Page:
Metro Weekly

Gay Republicans react to last night’s debate

Log Cabin Republicans point to first GOP debate as example of how LGBT landscape has changed

Ohio Gov. John Kasich said during the debate that he had attended a same-sex wedding even though he personally opposed legalizing marriage equality. (Credit: Office of Ohio Governor John Kasich, via Wikimedia Commons.)

Ohio Gov. John Kasich said during the debate that he had attended a same-sex wedding even though he personally opposed legalizing marriage equality. (Credit: Office of Ohio Governor John Kasich, via Wikimedia Commons.)

For many LGBT Republicans, Ohio Gov. John Kasich momentarily stole the spotlight during last night’s debate. Not only for a response regarding same-sex marriage, but also because of the audience’s overwhelmingly positive reaction to Kasich’s speech.

FOX News host and debate moderator Megyn Kelly asked Kasich what he would tell his children about his support of traditional marriage if one of them was gay. Kasich then revealed that, even though he disagreed with the Supreme Court’s decision to legalize marriage equality, he would uphold it — adding that he had recently attended a same-sex wedding. 

“[Just] because somebody doesn’t think they way I do, doesn’t mean I can’t care about them or I can’t love them,” Kasich said to cheers and roars of support from the crowd inside the arena. “So, if one of my daughters happened to be that, of course I would love them, and I would accept them. …we need to give everybody a chance, treat everybody with respect, and let them share in this great American dream that we have.”

To Chris Allen, president of the D.C. chapter of the Log Cabin Republicans (LCR), the crowd’s reaction was a stark contrast from just four years earlier, when, during another Republican primary debate, a gay soldier asking a question of the candidates was booed.

“Everyone talks about how slow our party is on adapting to LGBT issues,” Allen says. “But really, it’s amazing how fast it’s been from just four years ago.”

He believes that the work that Log Cabin has been doing to foster an atmosphere of respect for LGBT people is being embraced by the larger party, especially in light of the RNC rejecting two anti-gay resolutions offered at its spring meeting this week. For Washington, D.C.’s GOP in particular, where the chairman, national committeeman, and national committeewoman are all LGBT and members of D.C.’s Log Cabin chapter, Allen sees their efforts paying off.

Gregory T. Angelo, the national executive director of LCR, who was in attendance at the debate, says the crowd’s reaction to Kasich’s answer was so overwhelming that he “could not hear the entirety of what he said.” Angelo says there is a stark contrast between the 2011 debate where the gay soldier was booed, and last night, where “a mere four years later, the crowd blew the roof off of the Quicken Loans Arena.”

“It was nothing short of magic,” Angelo says of the difference in how the crowd reacted when LGBT issues were addressed.

He also notes that former Arkansas Gov. Mike Huckabee hedged on his opposition to same-sex marriage when asked about it by Kelly.

“The only time the Federal Marriage Amendment was mentioned, Mike Huckabee sidestepped the question and went to abortion, an issue that has far more salience among Republicans right now,” Angelo says. Prior to the debate, LCR had issued a press release on LGBT issues that might arise during the debate, one of which was the issue of a Federal Marriage Amendment.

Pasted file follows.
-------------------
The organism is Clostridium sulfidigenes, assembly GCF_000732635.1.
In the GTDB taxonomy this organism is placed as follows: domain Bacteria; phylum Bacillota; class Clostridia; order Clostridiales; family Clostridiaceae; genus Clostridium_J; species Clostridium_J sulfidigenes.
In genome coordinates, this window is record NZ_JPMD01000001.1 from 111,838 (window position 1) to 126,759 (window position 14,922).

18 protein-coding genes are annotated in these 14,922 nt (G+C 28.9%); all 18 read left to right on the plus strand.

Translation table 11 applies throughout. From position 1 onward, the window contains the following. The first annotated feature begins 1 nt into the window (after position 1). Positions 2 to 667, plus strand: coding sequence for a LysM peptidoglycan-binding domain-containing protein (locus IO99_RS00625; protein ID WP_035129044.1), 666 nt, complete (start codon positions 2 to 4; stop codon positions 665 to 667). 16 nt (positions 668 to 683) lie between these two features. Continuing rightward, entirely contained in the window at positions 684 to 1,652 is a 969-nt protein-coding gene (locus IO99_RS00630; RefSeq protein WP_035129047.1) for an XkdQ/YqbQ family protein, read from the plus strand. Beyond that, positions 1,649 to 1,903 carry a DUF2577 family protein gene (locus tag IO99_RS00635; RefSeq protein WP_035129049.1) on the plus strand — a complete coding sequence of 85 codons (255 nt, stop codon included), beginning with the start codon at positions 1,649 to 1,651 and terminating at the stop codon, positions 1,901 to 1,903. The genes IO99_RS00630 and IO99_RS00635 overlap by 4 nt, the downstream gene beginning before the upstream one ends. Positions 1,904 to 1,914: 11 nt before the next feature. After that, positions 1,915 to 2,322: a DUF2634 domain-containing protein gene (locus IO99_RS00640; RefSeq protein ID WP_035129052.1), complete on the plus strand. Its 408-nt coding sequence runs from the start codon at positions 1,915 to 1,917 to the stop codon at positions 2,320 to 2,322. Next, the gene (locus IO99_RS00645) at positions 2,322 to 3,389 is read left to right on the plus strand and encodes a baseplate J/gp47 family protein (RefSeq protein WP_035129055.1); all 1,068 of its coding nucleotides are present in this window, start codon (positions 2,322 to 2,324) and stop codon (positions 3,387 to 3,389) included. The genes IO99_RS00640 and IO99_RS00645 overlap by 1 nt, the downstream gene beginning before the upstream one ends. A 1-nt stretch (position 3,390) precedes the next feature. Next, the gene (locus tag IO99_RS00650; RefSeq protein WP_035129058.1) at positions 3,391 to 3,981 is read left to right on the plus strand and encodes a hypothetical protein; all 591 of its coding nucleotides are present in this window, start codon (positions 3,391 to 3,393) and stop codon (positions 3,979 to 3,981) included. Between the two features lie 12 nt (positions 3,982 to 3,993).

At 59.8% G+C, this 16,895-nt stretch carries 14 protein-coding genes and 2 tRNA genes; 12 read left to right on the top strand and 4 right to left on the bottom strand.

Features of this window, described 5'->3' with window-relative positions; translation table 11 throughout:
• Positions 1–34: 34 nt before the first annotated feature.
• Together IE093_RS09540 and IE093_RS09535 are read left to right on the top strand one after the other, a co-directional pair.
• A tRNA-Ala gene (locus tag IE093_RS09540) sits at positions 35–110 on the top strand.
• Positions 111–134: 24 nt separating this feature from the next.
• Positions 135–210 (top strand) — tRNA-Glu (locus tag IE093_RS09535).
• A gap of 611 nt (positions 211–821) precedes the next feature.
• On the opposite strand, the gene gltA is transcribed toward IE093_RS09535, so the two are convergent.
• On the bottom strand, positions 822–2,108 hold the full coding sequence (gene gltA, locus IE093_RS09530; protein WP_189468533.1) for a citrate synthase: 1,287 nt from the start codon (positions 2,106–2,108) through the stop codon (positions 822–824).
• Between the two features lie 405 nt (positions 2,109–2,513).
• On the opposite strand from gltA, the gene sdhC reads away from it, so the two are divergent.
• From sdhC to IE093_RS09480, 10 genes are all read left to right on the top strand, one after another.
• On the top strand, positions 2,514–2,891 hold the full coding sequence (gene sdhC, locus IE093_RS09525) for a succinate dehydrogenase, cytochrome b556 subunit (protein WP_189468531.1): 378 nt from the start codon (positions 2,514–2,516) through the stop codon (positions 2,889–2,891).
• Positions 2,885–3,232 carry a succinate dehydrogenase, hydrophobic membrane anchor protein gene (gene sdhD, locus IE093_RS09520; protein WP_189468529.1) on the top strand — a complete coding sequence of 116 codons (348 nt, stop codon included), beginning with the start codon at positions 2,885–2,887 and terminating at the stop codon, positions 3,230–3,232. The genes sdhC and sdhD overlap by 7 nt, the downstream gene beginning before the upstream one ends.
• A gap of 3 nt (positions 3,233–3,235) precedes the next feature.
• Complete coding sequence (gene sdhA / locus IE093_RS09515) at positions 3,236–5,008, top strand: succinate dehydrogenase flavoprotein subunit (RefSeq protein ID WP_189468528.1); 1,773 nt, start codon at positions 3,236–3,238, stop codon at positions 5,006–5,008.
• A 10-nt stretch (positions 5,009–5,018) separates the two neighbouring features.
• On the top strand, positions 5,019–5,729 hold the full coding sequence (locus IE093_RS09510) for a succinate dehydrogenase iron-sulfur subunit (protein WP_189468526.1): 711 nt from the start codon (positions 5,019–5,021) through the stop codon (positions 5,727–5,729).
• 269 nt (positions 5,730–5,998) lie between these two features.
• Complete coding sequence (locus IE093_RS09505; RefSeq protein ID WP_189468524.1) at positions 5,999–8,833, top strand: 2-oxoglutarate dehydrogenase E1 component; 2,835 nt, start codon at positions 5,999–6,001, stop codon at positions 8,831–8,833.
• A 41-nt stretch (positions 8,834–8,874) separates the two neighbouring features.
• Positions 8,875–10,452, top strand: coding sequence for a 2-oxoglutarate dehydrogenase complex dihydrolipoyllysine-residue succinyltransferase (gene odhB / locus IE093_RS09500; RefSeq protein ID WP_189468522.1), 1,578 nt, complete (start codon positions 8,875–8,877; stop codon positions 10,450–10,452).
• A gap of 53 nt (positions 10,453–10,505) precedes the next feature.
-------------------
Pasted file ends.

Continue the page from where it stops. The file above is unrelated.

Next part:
Regarding the overall debate, Angelo says he felt that some of the candidates who had not performed as well in pre-debate polls gained the most ground, as they “gambled the most and reaped the greatest benefits” from their debate appearances. He also says that the Republican candidates largely share the same views on a number of issues, so their differing or more nuanced views on social issues may provide an opportunity to distinguish themselves from each other.

“At this point, every Republican can safely assume that all the candidates don’t like Obamacare, don’t like the Iran deal, and want to eliminate ISIS,” Angelo says. “Social issues, while not the defining issue, could be a way voters end up choosing their candidate.”

Angelo adds that, from reactions he has seen from his fellow Republicans, there is an “unbelievable amount of enthusiasm” for the 2016 field of candidates.

That sentiment is being echoed by other gay Republicans who watched the debate.

“I thought it was a good start to the election season,” says Evan Ross, vice president of D.C. Log Cabin, speaking for himself and not on behalf of the organization. “We had a healthy, lively debate on all the issues.”

While Ross is hard-pressed to choose a clear winner, he says that he and some of his fellow debate watchers felt that some candidates had performed very well in the debate, namely former Florida Gov. Jeb Bush, Florida Sen. Marco Rubio, and Kasich.

“Huckabee didn’t really touch on same-sex marriage, which might be a telltale sign that he knows it’s a losing issue,” Ross adds, echoing Angelo’s comments about Huckabee appearing to sidestep the issue when asked.

Overall, though, Ross, says he was impressed with the tone and substance of the debate.

“I liked what I heard, and I’m looking forward to hearing more,” he says.

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John Riley is the local news reporter for Metro Weekly. He can be reached at jriley@metroweekly.com

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